Some TV shows get viewers to tune in each week with shocking cliffhangers or teasers; others consistently draw fans back by subtler, but no less intriguing, means. Atlanta’s first season on FX has been largely plotless, dependent more on mood than major twists, but part of its allure is the way it seamlessly slips into new genres from episode to episode. This willingness to experiment has helped the series become the most surprising, versatile half-hour currently on television.

Donald Glover’s show is about rap music, race, celebrity culture, the city of his birth, and how those things all intersect. But it can also be a moody relationship drama, a madcap sitcom, a social commentary on gentrification, or, most recently, a surreal sketch comedy. The show’s seventh episode, “B.A.N.,” took place entirely within a fictional program called Montague, a roundtable chat show seemingly modeled on PBS mainstays like Charlie Rose or Tavis Smiley, in which one of Atlanta’s lead characters, Paper Boi (Brian Tyree Henry), was challenged by hosts over the sexist and transphobic content of his lyrics.

The episode never strayed from its format, even cutting to brilliant parody commercials for real brands like Dodge or Arizona Iced Tea. “B.A.N.” joined an impressive recent run of episodes that have analyzed questions of identity from wildly different angles—sometimes with quiet pensiveness, other times (like this week) with hilarious bluster. Atlanta doesn’t always try to be laugh-out-loud funny, but at the very least it never fails to be inventive.

The pilot episode gave the impression that Atlanta might follow a prescribed plot course, charting Earn’s (Glover) efforts to make Paper Boi a star. The series wisely dispensed with that narrative immediately, instead using Paper Boi’s rising fame to burrow into much thornier issues. On the show-within-a-show Montague, a simpering host batted questions at Paper Boi and a trans activist named Dr. Debra Holt about the outrage inspired by some of his lyrics mocking Caitlyn Jenner. “There’s no extra layer,” he protested when challenged on the deeper meaning of his words. “I don’t think about what I’m rapping half the time. I’m just trying to get paid.”

Throughout the roundtable discussion, Paper Boi and Dr. Holt argued over the idea that art has to speak to larger issues, and over the concept that prejudice is something learned rather than ingrained. “You’re whining about chickens coming home to roost,” Dr. Holt said to Paper Boi’s complaint that rap’s language is being increasingly policed. “No. Rap is chickens coming home to roost,” he countered, demanding understanding for the simple fact that he works within an art form that often pushes against the boundaries of acceptability. “I should be able to say something that’s weird without people hating on me,” he later added. “I never said anything about taking away anyone's rights.”

It was a profoundly interesting discussion in which neither character was allowed to be right or wrong. It was also extremely, extremely funny, as Paper Boi’s initial exasperation over being put on trial for all rap music’s content evolved into empathy for Dr. Holt, his supposed opponent, and vice versa. Montague then shifted to a segment about a supposedly “trans-racial” black boy named Antoine who “identified” as a 35-year-old white man. In shifting from a legitimate topic to a ridiculous one, the show subverted the gentle, comfortable window dressing the media puts on the evolving and sensitive topic of identity in America—and the frequent inability to distinguish real issues from invented ones. Montague himself (Alano Miller) seemed like an obvious parody of CNN’s Don Lemon, a news anchor often criticized for his absurd TV stunts supposedly investigating racism.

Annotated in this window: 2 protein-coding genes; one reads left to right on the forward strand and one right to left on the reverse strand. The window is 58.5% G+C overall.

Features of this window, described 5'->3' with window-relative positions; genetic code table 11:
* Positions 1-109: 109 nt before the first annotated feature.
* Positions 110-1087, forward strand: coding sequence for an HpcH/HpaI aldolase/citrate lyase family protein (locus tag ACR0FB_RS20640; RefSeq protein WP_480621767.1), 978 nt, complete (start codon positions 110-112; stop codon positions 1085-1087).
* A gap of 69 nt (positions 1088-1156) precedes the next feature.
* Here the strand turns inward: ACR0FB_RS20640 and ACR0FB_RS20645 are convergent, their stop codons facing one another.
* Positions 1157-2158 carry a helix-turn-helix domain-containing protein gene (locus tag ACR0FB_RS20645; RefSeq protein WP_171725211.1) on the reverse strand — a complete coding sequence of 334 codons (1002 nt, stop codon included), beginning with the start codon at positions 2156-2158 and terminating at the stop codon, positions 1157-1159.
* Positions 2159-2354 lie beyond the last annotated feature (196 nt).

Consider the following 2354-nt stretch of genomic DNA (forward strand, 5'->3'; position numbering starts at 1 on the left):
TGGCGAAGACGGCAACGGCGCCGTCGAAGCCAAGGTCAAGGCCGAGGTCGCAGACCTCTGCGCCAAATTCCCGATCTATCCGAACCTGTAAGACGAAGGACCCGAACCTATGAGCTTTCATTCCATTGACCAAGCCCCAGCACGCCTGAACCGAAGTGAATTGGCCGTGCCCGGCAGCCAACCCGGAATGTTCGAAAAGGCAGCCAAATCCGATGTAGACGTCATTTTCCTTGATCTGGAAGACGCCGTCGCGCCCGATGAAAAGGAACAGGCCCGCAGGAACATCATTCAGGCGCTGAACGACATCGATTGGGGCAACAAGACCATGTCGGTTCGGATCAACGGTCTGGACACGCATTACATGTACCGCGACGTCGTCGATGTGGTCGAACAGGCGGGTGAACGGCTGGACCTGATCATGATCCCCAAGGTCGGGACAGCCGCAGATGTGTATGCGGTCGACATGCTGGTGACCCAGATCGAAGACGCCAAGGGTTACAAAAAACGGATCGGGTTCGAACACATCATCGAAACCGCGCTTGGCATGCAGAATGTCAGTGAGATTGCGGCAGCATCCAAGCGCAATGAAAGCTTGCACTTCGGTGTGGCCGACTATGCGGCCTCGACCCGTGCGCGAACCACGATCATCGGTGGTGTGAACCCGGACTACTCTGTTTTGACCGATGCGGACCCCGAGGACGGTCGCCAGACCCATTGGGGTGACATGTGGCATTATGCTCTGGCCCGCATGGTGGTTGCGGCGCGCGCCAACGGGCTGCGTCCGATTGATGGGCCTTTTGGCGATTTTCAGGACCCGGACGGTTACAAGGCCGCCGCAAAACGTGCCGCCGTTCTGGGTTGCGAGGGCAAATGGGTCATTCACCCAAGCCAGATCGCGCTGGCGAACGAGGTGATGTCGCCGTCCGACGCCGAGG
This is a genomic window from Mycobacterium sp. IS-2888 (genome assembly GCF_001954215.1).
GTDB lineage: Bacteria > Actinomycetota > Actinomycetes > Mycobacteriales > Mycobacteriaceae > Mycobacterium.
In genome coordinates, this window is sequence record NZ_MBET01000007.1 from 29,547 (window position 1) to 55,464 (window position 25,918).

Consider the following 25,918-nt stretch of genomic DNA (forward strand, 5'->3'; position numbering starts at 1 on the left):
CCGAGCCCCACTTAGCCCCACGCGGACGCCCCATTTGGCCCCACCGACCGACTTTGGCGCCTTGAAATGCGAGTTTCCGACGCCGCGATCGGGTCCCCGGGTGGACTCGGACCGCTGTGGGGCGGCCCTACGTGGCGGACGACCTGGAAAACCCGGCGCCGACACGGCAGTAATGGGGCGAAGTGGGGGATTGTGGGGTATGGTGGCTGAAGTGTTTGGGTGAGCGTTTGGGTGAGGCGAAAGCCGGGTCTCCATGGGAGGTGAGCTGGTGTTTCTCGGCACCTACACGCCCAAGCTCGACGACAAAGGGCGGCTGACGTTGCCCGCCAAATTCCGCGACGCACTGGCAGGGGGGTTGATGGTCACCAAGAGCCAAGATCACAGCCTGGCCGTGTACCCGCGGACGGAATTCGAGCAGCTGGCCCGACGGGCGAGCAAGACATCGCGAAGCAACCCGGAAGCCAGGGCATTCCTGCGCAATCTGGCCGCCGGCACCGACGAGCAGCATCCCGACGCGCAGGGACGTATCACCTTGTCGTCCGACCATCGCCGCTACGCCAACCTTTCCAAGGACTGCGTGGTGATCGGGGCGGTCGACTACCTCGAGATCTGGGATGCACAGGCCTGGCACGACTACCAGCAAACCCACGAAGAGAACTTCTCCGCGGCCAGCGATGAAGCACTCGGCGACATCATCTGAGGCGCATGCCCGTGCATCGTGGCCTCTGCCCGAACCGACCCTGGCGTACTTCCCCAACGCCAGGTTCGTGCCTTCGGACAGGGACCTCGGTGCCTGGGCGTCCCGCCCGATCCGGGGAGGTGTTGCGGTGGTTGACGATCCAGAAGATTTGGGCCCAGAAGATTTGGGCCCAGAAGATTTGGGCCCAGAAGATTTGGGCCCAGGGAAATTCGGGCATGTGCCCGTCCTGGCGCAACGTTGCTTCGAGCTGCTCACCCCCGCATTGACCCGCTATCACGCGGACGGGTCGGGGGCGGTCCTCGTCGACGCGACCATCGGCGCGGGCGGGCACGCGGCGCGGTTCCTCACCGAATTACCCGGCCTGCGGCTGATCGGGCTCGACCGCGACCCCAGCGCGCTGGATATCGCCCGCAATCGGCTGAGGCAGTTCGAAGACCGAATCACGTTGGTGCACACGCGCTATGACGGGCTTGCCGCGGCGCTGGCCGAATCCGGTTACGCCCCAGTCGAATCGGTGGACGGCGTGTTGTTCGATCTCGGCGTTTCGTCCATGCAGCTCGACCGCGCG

In the age of Netflix, television, even in the half-hour comedy genre, has become overly dependent on the power of the serialized narrative. Great shows like Bojack Horseman and You’re the Worst build much of their comic force from the overarching stories they’re telling; the delight of Atlanta, meanwhile, is its utter changeability. Last week’s episode “Value” threw its focus entirely on the show’s only female regular, Van (Zazie Beetz), as she navigated an awkward night with an old friend and the repercussions of the morning after, becoming a moody meditation on the difficulty of maintaining female friendship in a class- and image-conscious society.

The week prior, “Nobody Beats the Biebs” was a wild investigation of celebrity in which Paper Boi clashed with an obnoxious Justin Bieber—except Bieber was played by a black actor, Austin Crute. The show never acknowledged the bizarre theatrical device, but it didn’t need to; every reaction you as a viewer had to an African American Bieber (who was otherwise guilty of the same bad-boy antics as the real singer) forced you to analyze if his race affected your opinion of him. As Vice’s Pilot Viruet said of the episode, the series is great at talking about race without ever actually talking about race; it’s neither polemical nor apathetic. Still, Atlanta’s biggest achievement is how it layers slice-of-life insights with weird sketches and departures from reality, while also telling a different story every week. With just three episodes left this season, “B.A.N.” is the latest evidence of how beautifully Atlanta can strike that balance.